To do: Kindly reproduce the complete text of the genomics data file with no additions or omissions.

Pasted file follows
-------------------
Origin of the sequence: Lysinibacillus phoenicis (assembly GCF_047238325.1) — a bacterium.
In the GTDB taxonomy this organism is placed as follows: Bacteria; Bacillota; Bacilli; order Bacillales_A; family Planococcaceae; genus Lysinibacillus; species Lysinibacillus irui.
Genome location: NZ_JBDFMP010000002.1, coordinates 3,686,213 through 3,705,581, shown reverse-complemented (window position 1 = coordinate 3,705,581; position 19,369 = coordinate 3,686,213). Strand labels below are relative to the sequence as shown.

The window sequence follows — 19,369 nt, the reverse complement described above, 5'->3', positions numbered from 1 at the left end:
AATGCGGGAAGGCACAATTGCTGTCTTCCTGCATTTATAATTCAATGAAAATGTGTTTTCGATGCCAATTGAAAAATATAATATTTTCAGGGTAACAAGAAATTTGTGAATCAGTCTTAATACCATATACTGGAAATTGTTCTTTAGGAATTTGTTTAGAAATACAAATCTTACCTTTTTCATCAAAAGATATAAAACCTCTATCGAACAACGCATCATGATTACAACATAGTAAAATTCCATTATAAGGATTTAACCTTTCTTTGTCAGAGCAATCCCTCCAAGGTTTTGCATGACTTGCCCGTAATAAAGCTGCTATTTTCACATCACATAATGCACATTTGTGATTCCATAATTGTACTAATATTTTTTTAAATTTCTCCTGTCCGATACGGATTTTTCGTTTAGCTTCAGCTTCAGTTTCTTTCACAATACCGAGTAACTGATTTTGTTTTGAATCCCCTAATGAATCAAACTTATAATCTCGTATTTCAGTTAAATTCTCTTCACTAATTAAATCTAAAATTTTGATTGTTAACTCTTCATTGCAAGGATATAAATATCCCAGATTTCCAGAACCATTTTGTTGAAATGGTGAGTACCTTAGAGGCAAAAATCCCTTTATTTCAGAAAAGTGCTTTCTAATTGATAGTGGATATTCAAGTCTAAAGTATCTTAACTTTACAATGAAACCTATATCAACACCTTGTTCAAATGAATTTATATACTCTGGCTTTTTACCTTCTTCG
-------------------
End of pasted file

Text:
Origin of the sequence: Lysinibacillus phoenicis (assembly GCF_047238325.1) — a bacterium.
In the GTDB taxonomy this organism is placed as follows: Bacteria; Bacillota; Bacilli; order Bacillales_A; family Planococcaceae; genus Lysinibacillus; species Lysinibacillus irui.
Genome location: NZ_JBDFMP010000002.1, coordinates 3,686,213 through 3,705,581, shown reverse-complemented (window position 1 = coordinate 3,705,581; position 19,369 = coordinate 3,686,213). Strand labels below are relative to the sequence as shown.

The window sequence follows — 19,369 nt, the reverse complement described above, 5'->3', positions numbered from 1 at the left end:
AATGCGGGAAGGCACAATTGCTGTCTTCCTGCATTTATAATTCAATGAAAATGTGTTTTCGATGCCAATTGAAAAATATAATATTTTCAGGGTAACAAGAAATTTGTGAATCAGTCTTAATACCATATACTGGAAATTGTTCTTTAGGAATTTGTTTAGAAATACAAATCTTACCTTTTTCATCAAAAGATATAAAACCTCTATCGAACAACGCATCATGATTACAACATAGTAAAATTCCATTATAAGGATTTAACCTTTCTTTGTCAGAGCAATCCCTCCAAGGTTTTGCATGACTTGCCCGTAATAAAGCTGCTATTTTCACATCACATAATGCACATTTGTGATTCCATAATTGTACTAATATTTTTTTAAATTTCTCCTGTCCGATACGGATTTTTCGTTTAGCTTCAGCTTCAGTTTCTTTCACAATACCGAGTAACTGATTTTGTTTTGAATCCCCTAATGAATCAAACTTATAATCTCGTATTTCAGTTAAATTCTCTTCACTAATTAAATCTAAAATTTTGATTGTTAACTCTTCATTGCAAGGATATAAATATCCCAGATTTCCAGAACCATTTTGTTGAAATGGTGAGTACCTTAGAGGCAAAAATCCCTTTATTTCAGAAAAGTGCTTTCTAATTGATAGTGGATATTCAAGTCTAAAGTATCTTAACTTTACAATGAAACCTATATCAACACCTTGTTCAAATGAATTTATATACTCTGGCTTTTTACCTTCTTCG